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Monday, 20 August 2012

Altruism ...

Some time ago I was present when the statement was made that "there is no such thing as altruism." Everybody, according to the speaker was only moved to do anything for 'reward.' It will probably come as no surprise that the speaker was a politician. The view is one that does seem to permeate our society at present, volunteers are derided, castigated or discouraged by the oft repeated view from the Union side that, 'you're depriving someone of a job' or the scoffing, 'you must be crazy. What will that do for your bank balance.'

As I was reminded this morning by a post in the Chronicle of Higher Education by Anne Wolfe, altruism is driven by many motives, not all of them for straighforward motives. Some may undertake a task at way below the financial return to fulfil some private inner need for recognition, others because they truly believe that going to live in poverty in some African backwater to teach, will make the world a better place. Often the motive can be described as 'self-interest' but not always. What it most certainly will never be is selfish. This is the point Anne Wolfe makes in her article on the extremely influential Russian writer, Ayn Rand, the mother of the 'greed is good' version of Capitalism in spirit if not in fact. Her writing was, and is still, hugely influential among the current generation of super capitalists. No doubt the chap who uttered the remark I heard at a reception, was of the same mindset as Ms Rand.

In her world-view, selfishness was the highest 'moral' value, and the 'Masses' were simply resentful of success; parasites who live off the hard work of the entrepeneur and deserving only of contempt.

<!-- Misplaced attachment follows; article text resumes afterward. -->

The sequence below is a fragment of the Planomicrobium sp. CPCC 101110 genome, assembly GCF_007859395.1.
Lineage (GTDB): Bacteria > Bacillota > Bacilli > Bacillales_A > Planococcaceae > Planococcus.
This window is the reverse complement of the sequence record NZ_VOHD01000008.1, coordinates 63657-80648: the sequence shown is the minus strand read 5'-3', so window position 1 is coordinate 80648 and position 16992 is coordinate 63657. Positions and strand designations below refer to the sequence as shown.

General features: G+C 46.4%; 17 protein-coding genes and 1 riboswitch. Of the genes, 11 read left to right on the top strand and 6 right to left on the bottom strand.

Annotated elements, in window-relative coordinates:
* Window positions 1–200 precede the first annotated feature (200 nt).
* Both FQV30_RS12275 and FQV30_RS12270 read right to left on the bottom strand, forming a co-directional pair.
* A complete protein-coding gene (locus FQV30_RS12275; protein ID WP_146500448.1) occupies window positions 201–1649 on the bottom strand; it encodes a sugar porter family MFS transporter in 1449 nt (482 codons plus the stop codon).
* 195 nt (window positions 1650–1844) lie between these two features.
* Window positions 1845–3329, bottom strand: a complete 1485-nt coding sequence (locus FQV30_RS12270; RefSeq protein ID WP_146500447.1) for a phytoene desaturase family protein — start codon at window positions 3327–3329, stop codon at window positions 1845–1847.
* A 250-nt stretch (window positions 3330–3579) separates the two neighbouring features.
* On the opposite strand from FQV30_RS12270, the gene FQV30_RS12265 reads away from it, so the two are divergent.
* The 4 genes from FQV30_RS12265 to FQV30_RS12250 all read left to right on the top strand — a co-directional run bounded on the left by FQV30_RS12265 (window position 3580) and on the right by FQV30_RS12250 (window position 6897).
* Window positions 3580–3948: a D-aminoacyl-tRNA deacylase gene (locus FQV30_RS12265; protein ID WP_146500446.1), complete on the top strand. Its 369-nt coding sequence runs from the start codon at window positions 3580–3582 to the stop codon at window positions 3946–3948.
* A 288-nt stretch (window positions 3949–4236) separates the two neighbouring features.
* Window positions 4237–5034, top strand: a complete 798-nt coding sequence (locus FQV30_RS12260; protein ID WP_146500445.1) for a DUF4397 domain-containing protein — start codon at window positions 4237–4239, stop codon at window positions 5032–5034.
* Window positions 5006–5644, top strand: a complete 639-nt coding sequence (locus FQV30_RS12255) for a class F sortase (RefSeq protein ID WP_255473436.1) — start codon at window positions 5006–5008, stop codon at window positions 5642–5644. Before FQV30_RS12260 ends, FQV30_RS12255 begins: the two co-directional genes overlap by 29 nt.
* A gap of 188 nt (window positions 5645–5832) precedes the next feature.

I find myself unable to agree with that thinking, and I'm pretty confident I'm not alone. As Ms. Wolfe points out, 'enlightened self-interest' is what makes altruism possible, not selfishness. I know I am far more likely to undertake some unpaid and possibly under valued task if I may at some future date, benefit from having done so. Of course that is not 'true' altruism which, in the dictionary definition is the undertaking of some task, duty or obligation without any prospect of reward.

That probably describes the soldier, sailor or airman who puts his life on the line to save his colleagues, or the fire fighter who makes the attempt to save a victim from a fire when all the indicators are that life is possibly extinct and the attempt is extremely dangerous. Of course my politician would most likely argue that such acts are driven by the craving for attention or the desire to 'be a hero.'

Sadly, this is a view promoted by many of the 'Union' representatives I have met as well. In this world-view everything is a 'job' done only for reward and to be refused if it doesn't fit the ideology or the attitude adopted by the individual. Hopefully the view will change in the near future as more and more people realise that "Greed is NOT good" and a lot more enlightened self-interest fed altruism might just produce that better society we all hope for.

It might, of course, mean weeding out those who think "there is no such thing as altruism." That may take a little time and effort.

3 comments:

  1. Slim Jim sprays:

    An interesting post. I thought you may have looked at it from the Christian perspective. From a personal point of view, if I carry out an altruistic act, whether it's helping someone in need, or giving to charity, I do it because I deem it to be the 'right thing to do'. And if I think it's right, then I will feel good about that. I consider that to be reward enough.

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  2. I think most of us would agree with you, Jim. We do a lot of things because they are "teh right thing" and don't expect any "reward" except maybe an acknowledgement at some point. Of course, the ultimate act of "altruism" is Christ's example.

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  3. I like your post! I wish my kids were old enough to truly understand it.

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